Financial troubles in major U.S. banks

joyfulguyMarch 17, 2008

U.S. banking system in trouble.

Investment banks can now access Fed credit.

Bear Stearns were claiming that they were solvent.

Share prices were $80.00 last month, $70.00 early last week, closed Friday at $30.00.

Bear Stearns haven't enough reserves to continue.

Several billion of credit allowed to J P Morgan Chase over the weekend to bail our Bear Stearns Investment Bank.

J P Morgan are buying Bear Stearns ... shareholders are to get $2.00 for each share.

I think that they said that the Fed has reduced the intrest rate another 0.25% ... and that they expect that there will be another reduction in rate early in the week.

More fallout from the lousy mortgage issuing troubles over recent years.

With all of the foreclosures in progress, and with almost a certainty that there will be a tight mortgage market for some time, likely housing prices will not see bottom for a while.

World stock markets down overnight.

Early trading in the Dow down about 200 points.

That Canadian bank that I've been complaining about, with share prices about $62.50 a week ago?

Closed under $60.00 on Friday ... down just under 45%.

Keep your money in your jeans for a few days, I think, folks.

Hope you have a reasonably happy late-winter week, everyone.

ole joyful

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Consolidation in the upper tier of banks has been going on for decades - sometimes faster than other times, but the squeeze is inevitable.

In the late 1980's three huge names on Wall St. went under the hammer: Drexel Burnham, Kidder Peabody, and Salomon Bros. Along with the Resolution Trust Corp. liquidating or selling 747 S&L's deemed insolvent, a lot of bankers would have been throwing themselves out of the windows except that they'd already been laid off.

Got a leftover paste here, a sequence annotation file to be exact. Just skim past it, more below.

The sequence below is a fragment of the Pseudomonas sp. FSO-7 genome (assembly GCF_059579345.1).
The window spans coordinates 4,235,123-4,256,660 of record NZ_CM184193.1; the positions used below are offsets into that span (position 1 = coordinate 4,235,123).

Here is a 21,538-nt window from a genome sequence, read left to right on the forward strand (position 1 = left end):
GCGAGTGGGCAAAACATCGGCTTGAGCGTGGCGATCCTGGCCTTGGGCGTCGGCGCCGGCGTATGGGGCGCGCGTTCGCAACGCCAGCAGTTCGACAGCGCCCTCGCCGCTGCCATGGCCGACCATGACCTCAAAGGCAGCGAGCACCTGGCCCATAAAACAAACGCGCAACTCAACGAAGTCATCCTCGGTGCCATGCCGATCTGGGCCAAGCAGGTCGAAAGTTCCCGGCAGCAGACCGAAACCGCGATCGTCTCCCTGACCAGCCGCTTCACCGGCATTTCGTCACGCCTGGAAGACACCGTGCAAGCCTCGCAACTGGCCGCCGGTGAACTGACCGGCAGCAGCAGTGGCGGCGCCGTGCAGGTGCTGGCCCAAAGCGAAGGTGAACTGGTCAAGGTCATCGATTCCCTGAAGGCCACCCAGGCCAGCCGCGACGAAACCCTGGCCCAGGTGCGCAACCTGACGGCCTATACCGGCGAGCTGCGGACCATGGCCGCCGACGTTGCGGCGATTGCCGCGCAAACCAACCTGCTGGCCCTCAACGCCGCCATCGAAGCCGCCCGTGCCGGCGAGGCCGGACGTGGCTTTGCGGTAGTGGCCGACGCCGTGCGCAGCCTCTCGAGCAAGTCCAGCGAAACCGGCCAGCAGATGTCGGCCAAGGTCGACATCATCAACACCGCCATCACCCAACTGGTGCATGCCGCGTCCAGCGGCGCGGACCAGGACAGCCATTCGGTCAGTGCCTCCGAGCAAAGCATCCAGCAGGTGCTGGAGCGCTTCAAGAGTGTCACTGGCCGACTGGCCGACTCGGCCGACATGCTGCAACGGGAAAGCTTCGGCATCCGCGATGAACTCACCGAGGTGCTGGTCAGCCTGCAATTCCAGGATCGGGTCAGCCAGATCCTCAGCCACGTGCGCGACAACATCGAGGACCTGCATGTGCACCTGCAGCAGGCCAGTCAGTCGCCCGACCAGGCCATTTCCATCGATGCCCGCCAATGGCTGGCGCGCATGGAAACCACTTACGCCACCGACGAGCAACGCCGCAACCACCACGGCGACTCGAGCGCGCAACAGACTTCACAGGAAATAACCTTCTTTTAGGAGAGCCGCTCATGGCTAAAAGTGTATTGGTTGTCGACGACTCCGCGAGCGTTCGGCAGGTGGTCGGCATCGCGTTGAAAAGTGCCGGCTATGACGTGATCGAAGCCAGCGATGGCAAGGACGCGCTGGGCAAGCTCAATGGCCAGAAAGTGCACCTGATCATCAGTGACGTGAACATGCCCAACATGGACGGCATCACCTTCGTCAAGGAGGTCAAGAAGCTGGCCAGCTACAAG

JPMorgan Chase jumped first at buying Bear Stearns since not only does the US taxpayer guarantee the portfolio, but it's said that Bear's building on Wall St. is worth $4/share by itself. It's a can't lose proposition for them.

Will the taxpayer lose? Maybe. Maybe not. Many people forget the government actually MADE money on the Resolution Trust Corp.

Are we at the bottom of the market? No, I think some of it still has to unwind. The market is objecting to the uncertainty of pricing the underlying assets. That these assets have SOME value is unarguable, it's just a question of how much.

I think it's amusing how everybody kept saying, "the market's due for a correction, the market's overdue for a correction." Then when the correction happens, everybody jumps ships and becomes a bear.